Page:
JURIST Guest Columnist Louis René Beres, Professor Emeritus of International Law at Purdue, reviews the legal liability of Trump, Kim, and the NSA in Otto Warmbier's death...
In the continuously unsettling matter of Otto Warmbier, Donald Trump and Kim Jung Un, a key legal point has been overlooked or obscured: Whether or not the North Korean leader actually knew of Mr. Warmbier’s brutal treatment, torture and death, he remains fully responsible for this crime under pertinent law. This is primarily because of a core principle in binding jurisprudence known formally as respondeat superior or “Let the master answer.” Following landmark post World War II judgments at both the Nuremberg and Tokyo trials, any commanding “master” – but most notably the recognized head of a sovereign state – is correctly held responsible for the behavior of his designated or linear (chain-of-command) subordinates.
Even if, Kim Jung Un was, in fact, unaware of what went on in this particular case, he nonetheless remains legally responsible because after the Nuremberg and Tokyo trials he certainly “ought to have known.” It follows then that not only has US President Trump been unmindful of such a conspicuously basic or peremptory legal precept (significantly, one that is a part of US law under assorted expectations of the US Constitution’s Article 6 “Supremacy Clause” and also various corollary US Supreme Court decisions including the Paquette Habana and Tel-Oren v. Libyan Arab Republic) but so has the US National Security Advisor. Ironically, NSA John Bolton is a former UN Ambassador and a lawyer by profession. He should be familiar with this indispensably critical rule of international law.
Another key question needs to be raised in this still-ongoing matter: Where is the US Congress positioned on such a fundamental legal misunderstanding (or betrayal)? Why have no Members weighed in concerning strongly relevant jurisprudence and its derivative obligations?
The modern principle of individual leader culpability under international law has a clear history which can be traced back to the Leipzig Trials following World War I. In essence, this jus cogens principle (a principle of law that is never subject to any modification or “derogation”) is the reciprocal or “flip side” of the international law argument rejecting a defense of “superior orders.” This precedent-setting rejection became most evident and prominently binding in the 1946 judgments of the Nuremberg Tribunal.
Later, it was reaffirmed for the United States during the 1970-71 US military court martial prosecutions for the My Lai Massacre committed by American forces in Vietnam on March 16, 1968.
Today, respondeat superior is authoritatively held to be an integral and incontestable part of customary international law and is thus ipso facto a part of US domestic law. Moreover, this authoritative incorporation is as fully valid as any corresponding Supremacy Clause incorporations of US ratified treaties into American law.
Whether examined in an expressly military context and/or in a civilian leadership context such as that of North Korean leader Kim Jung Un, jurists are speaking here of “command responsibility” (sometimes called “vicarious liability”). The key legal concept in this regard is the “Yamashita Standard,” drawn plainly from the post-War trial of General Tomoyuki Yamashita by a US military commission in late 1945. General Yamashita was executed on 23 February 1946 expressly because “he ought to have known” of the egregious crimes underway by soldiers under his specific command.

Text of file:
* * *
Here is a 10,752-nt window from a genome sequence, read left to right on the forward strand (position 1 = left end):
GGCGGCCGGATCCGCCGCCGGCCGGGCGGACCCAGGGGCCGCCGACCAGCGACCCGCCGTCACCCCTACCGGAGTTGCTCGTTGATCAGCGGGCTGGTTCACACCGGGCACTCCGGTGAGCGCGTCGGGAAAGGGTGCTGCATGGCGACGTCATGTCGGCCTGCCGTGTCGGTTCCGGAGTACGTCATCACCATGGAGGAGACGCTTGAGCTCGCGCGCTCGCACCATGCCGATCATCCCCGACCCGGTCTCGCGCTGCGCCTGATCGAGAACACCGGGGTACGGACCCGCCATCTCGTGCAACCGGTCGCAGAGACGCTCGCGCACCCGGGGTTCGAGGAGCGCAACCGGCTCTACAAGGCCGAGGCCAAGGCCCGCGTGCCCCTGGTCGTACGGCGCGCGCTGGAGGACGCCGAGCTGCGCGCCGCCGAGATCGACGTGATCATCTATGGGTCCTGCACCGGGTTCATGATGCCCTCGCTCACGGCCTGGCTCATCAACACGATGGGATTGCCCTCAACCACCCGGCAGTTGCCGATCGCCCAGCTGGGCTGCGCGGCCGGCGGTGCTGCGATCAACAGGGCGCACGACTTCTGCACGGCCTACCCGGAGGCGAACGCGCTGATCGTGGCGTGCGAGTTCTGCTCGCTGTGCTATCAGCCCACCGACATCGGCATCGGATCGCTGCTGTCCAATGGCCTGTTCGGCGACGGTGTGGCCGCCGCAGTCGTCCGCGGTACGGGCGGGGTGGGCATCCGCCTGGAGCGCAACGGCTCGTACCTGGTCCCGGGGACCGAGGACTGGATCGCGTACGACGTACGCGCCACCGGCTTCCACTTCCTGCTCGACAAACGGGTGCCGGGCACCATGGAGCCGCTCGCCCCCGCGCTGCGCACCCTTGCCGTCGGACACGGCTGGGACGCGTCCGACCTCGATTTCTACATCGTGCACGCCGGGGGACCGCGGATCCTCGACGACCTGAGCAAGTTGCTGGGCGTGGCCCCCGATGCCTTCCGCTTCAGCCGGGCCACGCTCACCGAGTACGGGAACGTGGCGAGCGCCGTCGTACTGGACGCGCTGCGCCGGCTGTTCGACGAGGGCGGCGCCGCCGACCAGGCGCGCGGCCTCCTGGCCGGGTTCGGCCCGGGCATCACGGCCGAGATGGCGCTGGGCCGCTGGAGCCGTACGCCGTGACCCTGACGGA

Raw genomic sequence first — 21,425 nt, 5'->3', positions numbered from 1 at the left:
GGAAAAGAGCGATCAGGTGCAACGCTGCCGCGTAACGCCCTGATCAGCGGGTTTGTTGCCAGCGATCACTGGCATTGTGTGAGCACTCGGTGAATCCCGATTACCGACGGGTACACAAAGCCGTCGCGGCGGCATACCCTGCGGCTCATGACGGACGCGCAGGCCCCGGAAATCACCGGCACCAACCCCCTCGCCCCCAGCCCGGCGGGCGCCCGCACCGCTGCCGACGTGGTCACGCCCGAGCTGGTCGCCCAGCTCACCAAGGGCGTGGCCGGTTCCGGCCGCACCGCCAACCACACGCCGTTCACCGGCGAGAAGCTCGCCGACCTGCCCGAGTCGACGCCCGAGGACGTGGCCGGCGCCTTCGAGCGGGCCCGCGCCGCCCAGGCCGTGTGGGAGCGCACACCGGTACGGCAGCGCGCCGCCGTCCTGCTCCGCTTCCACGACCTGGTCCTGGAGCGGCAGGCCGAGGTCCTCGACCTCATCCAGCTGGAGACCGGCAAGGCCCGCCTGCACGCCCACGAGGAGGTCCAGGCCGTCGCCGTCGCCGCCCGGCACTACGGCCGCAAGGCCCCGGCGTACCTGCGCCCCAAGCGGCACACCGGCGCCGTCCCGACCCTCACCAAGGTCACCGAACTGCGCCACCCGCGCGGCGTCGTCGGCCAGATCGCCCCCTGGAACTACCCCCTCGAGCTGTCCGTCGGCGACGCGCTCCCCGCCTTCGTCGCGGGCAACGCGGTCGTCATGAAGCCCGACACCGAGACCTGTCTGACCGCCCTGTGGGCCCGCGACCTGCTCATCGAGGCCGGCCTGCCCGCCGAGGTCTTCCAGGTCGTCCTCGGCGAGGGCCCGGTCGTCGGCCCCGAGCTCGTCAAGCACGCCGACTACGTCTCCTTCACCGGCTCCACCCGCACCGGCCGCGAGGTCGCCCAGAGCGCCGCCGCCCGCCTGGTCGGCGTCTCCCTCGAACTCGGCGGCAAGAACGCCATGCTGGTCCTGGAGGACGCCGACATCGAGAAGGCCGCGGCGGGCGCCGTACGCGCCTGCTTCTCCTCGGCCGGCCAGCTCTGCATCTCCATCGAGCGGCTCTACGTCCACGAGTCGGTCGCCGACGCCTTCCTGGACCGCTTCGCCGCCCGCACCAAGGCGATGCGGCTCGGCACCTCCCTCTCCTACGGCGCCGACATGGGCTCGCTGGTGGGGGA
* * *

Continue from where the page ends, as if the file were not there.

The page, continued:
Accordingly, even if Mr. Trump were now factually correct about Kim’s alleged lack of knowledge concerning Warmbier’s mistreatment and murder, it would be immaterial in law. Even if Kim had been utterly unaware of what had happened (an altogether implausible assumption, of course) he would still bear “vicarious liability” or “command responsibility.” In essence, especially after Yamashita, if Kim didn’t know he still “ought to have known.”
Under any circumstances, the North Korean leader’s lack of pertinent knowledge would not have been exculpatory, and US President Trump’s corresponding refrain concerning this purported lack would merely underscore his own incorrect assertions about criminal responsibility.
Louis René Beres, professor emeritus of international law at Purdue, was educated at Princeton (Ph.D., 1971) and is the author of many books and articles dealing with international law and strategy matters. His twelfth and latest book is Surviving Amid Chaos: Israel’s Nuclear Strategy. Professor Beres was born in Zürich, Switzerland, at the end of World War II.
Suggested citation: Louis René Beres, On Ignorance of Binding Law: The President, The National Security Advisor and Congress, JURIST – Academic Commentary, Mar. 7, 2019, https://www.jurist.org/commentary/2019/03/on-ignorance-of-binding-law-the-president-the-national-security-advisor-and-congress/
This article was prepared for publication by Tim Zubizarreta, a JURIST Staff Editor. Please direct any questions or comments to him at email@example.com
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